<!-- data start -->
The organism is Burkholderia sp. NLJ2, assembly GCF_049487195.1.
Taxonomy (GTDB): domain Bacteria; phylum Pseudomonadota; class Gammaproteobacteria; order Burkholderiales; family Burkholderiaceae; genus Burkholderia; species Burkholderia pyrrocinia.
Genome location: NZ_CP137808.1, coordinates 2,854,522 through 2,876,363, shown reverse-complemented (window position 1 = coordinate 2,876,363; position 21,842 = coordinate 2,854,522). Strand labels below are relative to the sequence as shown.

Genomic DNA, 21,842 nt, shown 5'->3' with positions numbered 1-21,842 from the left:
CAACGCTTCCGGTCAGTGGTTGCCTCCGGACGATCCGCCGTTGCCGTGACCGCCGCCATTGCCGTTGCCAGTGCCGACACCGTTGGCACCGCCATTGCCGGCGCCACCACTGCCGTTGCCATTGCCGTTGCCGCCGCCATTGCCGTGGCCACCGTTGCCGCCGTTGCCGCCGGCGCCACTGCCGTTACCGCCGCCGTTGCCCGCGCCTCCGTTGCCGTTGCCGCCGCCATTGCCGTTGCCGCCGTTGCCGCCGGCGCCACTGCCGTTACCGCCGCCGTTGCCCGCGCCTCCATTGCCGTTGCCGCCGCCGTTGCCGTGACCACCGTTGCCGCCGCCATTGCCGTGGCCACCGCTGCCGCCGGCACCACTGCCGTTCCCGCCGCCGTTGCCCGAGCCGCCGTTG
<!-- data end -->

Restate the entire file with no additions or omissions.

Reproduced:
The organism is Burkholderia sp. NLJ2, assembly GCF_049487195.1.
Taxonomy (GTDB): domain Bacteria; phylum Pseudomonadota; class Gammaproteobacteria; order Burkholderiales; family Burkholderiaceae; genus Burkholderia; species Burkholderia pyrrocinia.
Genome location: NZ_CP137808.1, coordinates 2,854,522 through 2,876,363, shown reverse-complemented (window position 1 = coordinate 2,876,363; position 21,842 = coordinate 2,854,522). Strand labels below are relative to the sequence as shown.

Genomic DNA, 21,842 nt, shown 5'->3' with positions numbered 1-21,842 from the left:
CAACGCTTCCGGTCAGTGGTTGCCTCCGGACGATCCGCCGTTGCCGTGACCGCCGCCATTGCCGTTGCCAGTGCCGACACCGTTGGCACCGCCATTGCCGGCGCCACCACTGCCGTTGCCATTGCCGTTGCCGCCGCCATTGCCGTGGCCACCGTTGCCGCCGTTGCCGCCGGCGCCACTGCCGTTACCGCCGCCGTTGCCCGCGCCTCCGTTGCCGTTGCCGCCGCCATTGCCGTTGCCGCCGTTGCCGCCGGCGCCACTGCCGTTACCGCCGCCGTTGCCCGCGCCTCCATTGCCGTTGCCGCCGCCGTTGCCGTGACCACCGTTGCCGCCGCCATTGCCGTGGCCACCGCTGCCGCCGGCACCACTGCCGTTCCCGCCGCCGTTGCCCGAGCCGCCGTTG